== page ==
Most electronic devices come with a manufacturer’s warranty to protect you against faulty parts and workmanship. Some devices also have an additional warranty you can purchase to cover everything that the manufacturer does not.
However, you still have to be careful because you can void the warranty by doing things to your device that are actually pretty common. Take a look at what you might be doing already…
Opening the Shell of a Laptop or Other Device
There are several tiny screws and fragile parts inside electronic devices. Most are also held together with strong adhesive and soldering. So, don’t open the shell because this can void your warranty. Some people open the shell routinely for dusting, especially in the fan, but resist the urge — you can do damage to your device very easily.
Using Your Device in the Bathroom
Moisture is not your device’s friend. Cellphones andmultimedia Android tablets are susceptible to moisture damage, so don’t leave them on the counter as you take a steamy shower because the vapor can get under the screen and damage your display. Plus, you’ve probably heard of people dropping their cellphone in the toilet or getting water on it from washing their hands and splashing on the phone. Yes, there is a seal on your device’s display, but it is definitely not water proof.
Leaving Your Device in the Heat
It’s OK to use your electronic devices outside, but never leave them unattended in the heat. You might leave your tablet on the patio and forget it is there – delivering straight sunlight to the display. You’ll be lucky if it is still usable Careless use almost always voids the warranty on your device. You should also be careful not to put it under a hot lamp or near any other heat source. The heat can damage your device over time.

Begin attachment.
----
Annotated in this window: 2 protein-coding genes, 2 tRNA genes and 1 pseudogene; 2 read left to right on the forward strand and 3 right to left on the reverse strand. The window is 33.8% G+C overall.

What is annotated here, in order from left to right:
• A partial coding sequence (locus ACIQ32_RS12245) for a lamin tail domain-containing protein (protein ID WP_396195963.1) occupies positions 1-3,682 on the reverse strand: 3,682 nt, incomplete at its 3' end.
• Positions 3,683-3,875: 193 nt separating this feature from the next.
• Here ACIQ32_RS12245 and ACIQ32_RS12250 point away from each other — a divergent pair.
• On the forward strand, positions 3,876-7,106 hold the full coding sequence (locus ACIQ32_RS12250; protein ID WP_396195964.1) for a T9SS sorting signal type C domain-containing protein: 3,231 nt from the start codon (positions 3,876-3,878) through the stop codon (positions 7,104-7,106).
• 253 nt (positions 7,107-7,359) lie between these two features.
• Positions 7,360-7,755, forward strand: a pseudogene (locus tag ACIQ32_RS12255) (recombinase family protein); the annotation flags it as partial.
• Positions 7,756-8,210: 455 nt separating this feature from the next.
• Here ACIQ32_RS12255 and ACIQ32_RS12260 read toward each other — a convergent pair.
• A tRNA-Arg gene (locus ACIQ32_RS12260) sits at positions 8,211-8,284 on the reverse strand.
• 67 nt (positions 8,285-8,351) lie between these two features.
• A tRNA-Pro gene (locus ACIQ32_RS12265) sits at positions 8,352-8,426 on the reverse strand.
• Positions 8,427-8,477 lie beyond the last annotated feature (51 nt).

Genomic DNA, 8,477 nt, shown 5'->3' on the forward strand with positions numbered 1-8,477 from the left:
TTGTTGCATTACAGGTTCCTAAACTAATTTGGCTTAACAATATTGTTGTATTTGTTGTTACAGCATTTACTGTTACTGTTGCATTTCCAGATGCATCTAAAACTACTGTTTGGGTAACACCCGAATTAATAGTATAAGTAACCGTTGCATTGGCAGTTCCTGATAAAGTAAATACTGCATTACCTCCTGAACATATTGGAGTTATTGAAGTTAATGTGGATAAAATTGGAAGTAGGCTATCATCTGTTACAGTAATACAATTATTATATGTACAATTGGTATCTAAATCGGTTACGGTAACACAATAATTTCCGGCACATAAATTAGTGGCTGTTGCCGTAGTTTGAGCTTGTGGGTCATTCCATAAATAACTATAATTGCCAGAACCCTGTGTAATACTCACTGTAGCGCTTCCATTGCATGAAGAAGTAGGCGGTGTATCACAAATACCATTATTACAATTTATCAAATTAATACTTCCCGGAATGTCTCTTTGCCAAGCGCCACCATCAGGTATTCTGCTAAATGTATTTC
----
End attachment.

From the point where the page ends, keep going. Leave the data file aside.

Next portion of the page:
Not Protecting the Screen
Electronic devices are fragile because of their glass displays. This means it’s easy for them to get damaged from normal use. However, device warranties don’t typically cover screen damage caused by the user. For instance, if you drop your phone and shatter the screen, you’re not protected under the warranty. The same is true if you scratch the screen by tossing it in a purse next to some keys. So, you need to use protective cases and screen protectors to keep your warranty in effect.
Rooting Your Device
Some smartphones are built on an open-office platform, like Android. You can modify the operating system — this is typically called “rooting.” The most common reason people root their phone is to create a WiFi spot without paying a service provider. However, rooting your device will void your warranty. Plus, if you mess the smartphone up too much, your service provider won’t be able to fix it and you’ll have to buy a new one.
As you can see, it’s pretty easy to void device warranties. So, take precautions to keep yourself covered.
Resources: notebookreview, AOL, lifehacker